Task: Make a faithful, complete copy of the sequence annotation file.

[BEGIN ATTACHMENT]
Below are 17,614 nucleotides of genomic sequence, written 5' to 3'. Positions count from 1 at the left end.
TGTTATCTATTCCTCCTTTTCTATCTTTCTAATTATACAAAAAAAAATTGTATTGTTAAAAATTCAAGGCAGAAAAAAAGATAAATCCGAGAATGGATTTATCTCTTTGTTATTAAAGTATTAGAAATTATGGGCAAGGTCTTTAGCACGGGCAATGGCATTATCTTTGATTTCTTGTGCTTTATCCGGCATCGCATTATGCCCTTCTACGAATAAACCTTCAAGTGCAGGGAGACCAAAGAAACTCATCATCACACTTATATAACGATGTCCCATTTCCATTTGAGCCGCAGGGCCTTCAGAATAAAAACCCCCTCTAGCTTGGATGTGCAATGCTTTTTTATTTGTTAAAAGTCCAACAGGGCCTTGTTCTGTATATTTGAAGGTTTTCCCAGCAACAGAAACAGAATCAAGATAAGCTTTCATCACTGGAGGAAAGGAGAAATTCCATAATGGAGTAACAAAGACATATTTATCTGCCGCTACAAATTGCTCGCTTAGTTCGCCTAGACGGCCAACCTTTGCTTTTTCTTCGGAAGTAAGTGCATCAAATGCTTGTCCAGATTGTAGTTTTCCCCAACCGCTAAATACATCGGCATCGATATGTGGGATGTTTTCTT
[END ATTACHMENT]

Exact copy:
Below are 17,614 nucleotides of genomic sequence, written 5' to 3'. Positions count from 1 at the left end.
TGTTATCTATTCCTCCTTTTCTATCTTTCTAATTATACAAAAAAAAATTGTATTGTTAAAAATTCAAGGCAGAAAAAAAGATAAATCCGAGAATGGATTTATCTCTTTGTTATTAAAGTATTAGAAATTATGGGCAAGGTCTTTAGCACGGGCAATGGCATTATCTTTGATTTCTTGTGCTTTATCCGGCATCGCATTATGCCCTTCTACGAATAAACCTTCAAGTGCAGGGAGACCAAAGAAACTCATCATCACACTTATATAACGATGTCCCATTTCCATTTGAGCCGCAGGGCCTTCAGAATAAAAACCCCCTCTAGCTTGGATGTGCAATGCTTTTTTATTTGTTAAAAGTCCAACAGGGCCTTGTTCTGTATATTTGAAGGTTTTCCCAGCAACAGAAACAGAATCAAGATAAGCTTTCATCACTGGAGGAAAGGAGAAATTCCATAATGGAGTAACAAAGACATATTTATCTGCCGCTACAAATTGCTCGCTTAGTTCGCCTAGACGGCCAACCTTTGCTTTTTCTTCGGAAGTAAGTGCATCAAATGCTTGTCCAGATTGTAGTTTTCCCCAACCGCTAAATACATCGGCATCGATATGTGGGATGTTTTCTT